emphasis, inter alia, to the importance of digitally-enabled services in driving regional
The event delivered extensive business outreach and APEC visibility via media coverage in
several languages across numerous media outlets both in Malaysia and in other APEC
10 Key Messages and Take-Aways
1. The Asia Pacific Services Coalition issued a statement noting that a year had passed since APEC Leaders adopted the ASCR and its Implementation Plan and that while business is encouraged that APEC economies are largely on track to achieve the Roadmap targets, more intensified APEC action is needed to sustain momentum.
2. Services business stakeholders attach priority to APEC work towards principles on domestic regulation as fundamental to facilitation of regional trade in services.
3. Business also sees a need for APEC to focus more on the enormous opportunities for services business cost reduction and productivity gains presented through digital transformation, the rise of digitally-enabled services and the 4th Industrial revolution.
- From a business perspective, all efforts to enhance services competitiveness in the
region need to take digital and other technological innovations and their impact on
trade into account.
4. All firms in all sectors of the economy use “knowledge-intensive business services” inputs. The transformation to digitization means that these services inputs, for both goods and services firms, are now digitally-enabled. All trade in both goods and services – from the placing of an order to confirmation of delivery – now involves the electronic transfer of data associated with digitally-enabled services. The flow of data across borders has become the life blood of 21st century trade.
- A unit of “data” – a digital unit – is ultimately a service – digitally packaged
services knowledge – the key ingredient in all digitally-enabled services business.
5. Given the overwhelming nature of the structural transformation to digitization underway, this area of APEC’s work remains underdone and should be ratcheted to higher priority.
6. The ASCR is designed to trigger the various identified drivers of services competitiveness in order to boost and sustain regional services industry growth. Staying abreast of the underlying drivers is essential to determining the appropriate policy paths.
- The overwhelming message from the business community at this PPD in 2017 was
that the fundamental driver of services business competitiveness today is speed of
access to data: internet speed is critical; access to cross-border data flows is critical.
7. Another key message is that trade in goods will continue to decline as a percentage of global trade. The goods aspects of value chains can be expected to decrease in length and the services aspects of value chains to increase. Over the next two decades, many “goods” will effectively transform towards services (CAD files) and take physical format only at the final point of consumption. 3 D printing (additive manufacturing) lies at the heart of this transition, expected to replace more than 50% of manufacturing processes.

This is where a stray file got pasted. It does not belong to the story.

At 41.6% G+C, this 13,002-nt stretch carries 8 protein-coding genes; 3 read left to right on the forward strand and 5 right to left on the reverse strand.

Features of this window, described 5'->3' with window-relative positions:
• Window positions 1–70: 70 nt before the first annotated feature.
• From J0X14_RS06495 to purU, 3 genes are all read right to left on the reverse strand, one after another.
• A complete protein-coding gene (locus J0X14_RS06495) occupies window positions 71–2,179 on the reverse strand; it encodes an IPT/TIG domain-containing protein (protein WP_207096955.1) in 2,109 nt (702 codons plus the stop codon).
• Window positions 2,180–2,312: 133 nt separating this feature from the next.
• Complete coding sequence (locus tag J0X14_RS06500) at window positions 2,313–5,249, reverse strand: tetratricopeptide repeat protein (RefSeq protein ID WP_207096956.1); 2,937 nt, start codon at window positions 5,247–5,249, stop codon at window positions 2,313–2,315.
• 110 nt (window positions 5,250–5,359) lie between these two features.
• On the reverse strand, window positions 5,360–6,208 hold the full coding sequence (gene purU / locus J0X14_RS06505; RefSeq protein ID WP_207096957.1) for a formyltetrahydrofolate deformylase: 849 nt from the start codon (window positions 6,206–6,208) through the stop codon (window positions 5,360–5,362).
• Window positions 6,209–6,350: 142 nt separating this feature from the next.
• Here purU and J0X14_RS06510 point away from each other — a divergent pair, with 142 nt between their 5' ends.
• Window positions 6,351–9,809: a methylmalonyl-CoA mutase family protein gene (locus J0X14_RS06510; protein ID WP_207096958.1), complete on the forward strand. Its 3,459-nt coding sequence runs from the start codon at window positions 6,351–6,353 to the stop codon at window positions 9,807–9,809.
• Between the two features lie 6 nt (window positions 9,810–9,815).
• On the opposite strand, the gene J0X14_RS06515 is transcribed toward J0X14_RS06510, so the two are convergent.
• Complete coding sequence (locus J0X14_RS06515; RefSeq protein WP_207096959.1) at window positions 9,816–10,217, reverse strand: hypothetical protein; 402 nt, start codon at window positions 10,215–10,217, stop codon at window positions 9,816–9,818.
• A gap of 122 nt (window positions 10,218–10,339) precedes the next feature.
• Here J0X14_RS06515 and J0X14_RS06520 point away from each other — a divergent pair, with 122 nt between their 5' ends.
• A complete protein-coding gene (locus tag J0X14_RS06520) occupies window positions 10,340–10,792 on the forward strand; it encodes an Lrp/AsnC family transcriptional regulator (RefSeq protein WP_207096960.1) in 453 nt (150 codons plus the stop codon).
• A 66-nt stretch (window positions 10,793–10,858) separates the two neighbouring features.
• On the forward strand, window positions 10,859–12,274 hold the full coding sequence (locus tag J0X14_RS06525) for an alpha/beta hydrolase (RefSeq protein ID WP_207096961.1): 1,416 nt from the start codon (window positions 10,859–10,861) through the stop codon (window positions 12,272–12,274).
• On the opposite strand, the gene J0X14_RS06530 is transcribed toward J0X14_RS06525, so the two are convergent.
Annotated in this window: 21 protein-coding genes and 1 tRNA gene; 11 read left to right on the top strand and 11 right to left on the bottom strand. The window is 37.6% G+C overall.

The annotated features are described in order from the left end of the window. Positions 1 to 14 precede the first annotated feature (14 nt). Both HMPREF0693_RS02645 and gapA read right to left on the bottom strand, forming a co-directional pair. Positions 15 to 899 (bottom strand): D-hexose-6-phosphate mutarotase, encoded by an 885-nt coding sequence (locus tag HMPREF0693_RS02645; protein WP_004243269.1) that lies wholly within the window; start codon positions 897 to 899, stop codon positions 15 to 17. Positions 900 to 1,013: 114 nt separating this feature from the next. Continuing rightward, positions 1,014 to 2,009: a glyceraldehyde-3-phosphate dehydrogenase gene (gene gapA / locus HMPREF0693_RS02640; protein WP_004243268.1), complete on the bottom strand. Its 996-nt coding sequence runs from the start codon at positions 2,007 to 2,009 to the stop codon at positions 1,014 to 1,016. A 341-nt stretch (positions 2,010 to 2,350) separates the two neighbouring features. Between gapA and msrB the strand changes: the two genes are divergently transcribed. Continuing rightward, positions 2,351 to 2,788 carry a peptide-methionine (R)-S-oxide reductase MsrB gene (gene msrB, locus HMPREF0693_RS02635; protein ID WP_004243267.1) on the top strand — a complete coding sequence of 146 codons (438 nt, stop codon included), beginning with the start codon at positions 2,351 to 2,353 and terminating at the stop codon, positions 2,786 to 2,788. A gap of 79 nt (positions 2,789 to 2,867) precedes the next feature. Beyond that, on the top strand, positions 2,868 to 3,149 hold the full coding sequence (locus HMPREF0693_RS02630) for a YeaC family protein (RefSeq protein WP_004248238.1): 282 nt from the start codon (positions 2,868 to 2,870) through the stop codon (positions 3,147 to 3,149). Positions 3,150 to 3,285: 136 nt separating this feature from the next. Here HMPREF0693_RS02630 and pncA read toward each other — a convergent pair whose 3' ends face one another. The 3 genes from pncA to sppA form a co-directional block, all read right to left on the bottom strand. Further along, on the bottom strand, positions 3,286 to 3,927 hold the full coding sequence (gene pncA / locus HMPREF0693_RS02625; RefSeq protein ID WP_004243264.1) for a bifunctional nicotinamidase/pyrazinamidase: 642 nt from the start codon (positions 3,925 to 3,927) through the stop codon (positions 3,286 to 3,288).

8. This blurring of the distinction between goods and services raises questions as to whether new international governance is needed not only with respect to regulatory cooperation but also international rule-making. Is future rule-making going to be separately about e-commerce in goods and e-commerce in services? Or is it time to think horizontally across both?
9. Of the 14 Collective Actions set out in the ASCR, many are relevant to e commerce, but especially action number 9. Services business stakeholders see a role for APEC in promoting regulatory approaches that provide legitimate consumer and security protection and enable the cross-border flow of data in an increasingly digitalised world economy. Services business leaders see value in APEC work towards disciplines on the localization of data and duties on electronic transmissions. The business objective is to lessen the risk of fragmentation detrimental to the future growth of the digital economy.
10. The global evidence is that digitisation of trade offers opportunities for greater economic inclusion and gender equality; for SMES and MSMEs, for women entrepreneurs, for youth, for remote and rural communities. E-commerce lowers the international market entry threshold for firms; 82% of companies that started trading thanks to the Internet are micro and small. Companies that do offline trade are still dominated by men-owned companies, whereas for those who do only online trade, the share of women-owned companies doubles.
6 Recommendations, based on feedback from both APEC delegates and business participants
In the interest of successful implementation of the ASCR and reaching its targets:
• This style of capacity building event, involving business participation, should be incorporated on a more regular basis into the APEC capacity-building tool-kit.
• APEC fora should meanwhile make a continued effort to engage with services business stakeholders in public-private dialogue on the ASCR.
• APEC should engage more frequently with the Asia Pacific Services Coalition (APSC) which was established specifically to provide APEC with a mechanism through which to pursue stakeholder consultation and public-private dialogue on the APEC Services Competitiveness Framework, including informed representation of SME and MSME interests.
• To sustain services business stakeholder interest in implementation of the ASCR, and benefit from the energy which business input can provide, an APEC PPD on Services should be held in 2018.
• Topics chosen for PPD should reflect expressed regional business priorities including the transformation to digitization and the rise of digitally–enabled services. Opportunities should be provided to engage with business in shifting the policy conversation specifically to embrace international e-commerce in services.
• The impact on regional trade in services of the transformation to digitisation should be ratcheted to higher priority in the context of the ASCR Implementation Plan. APEC work on the digital agenda should be recognised as central to effective implementation of the ASCR.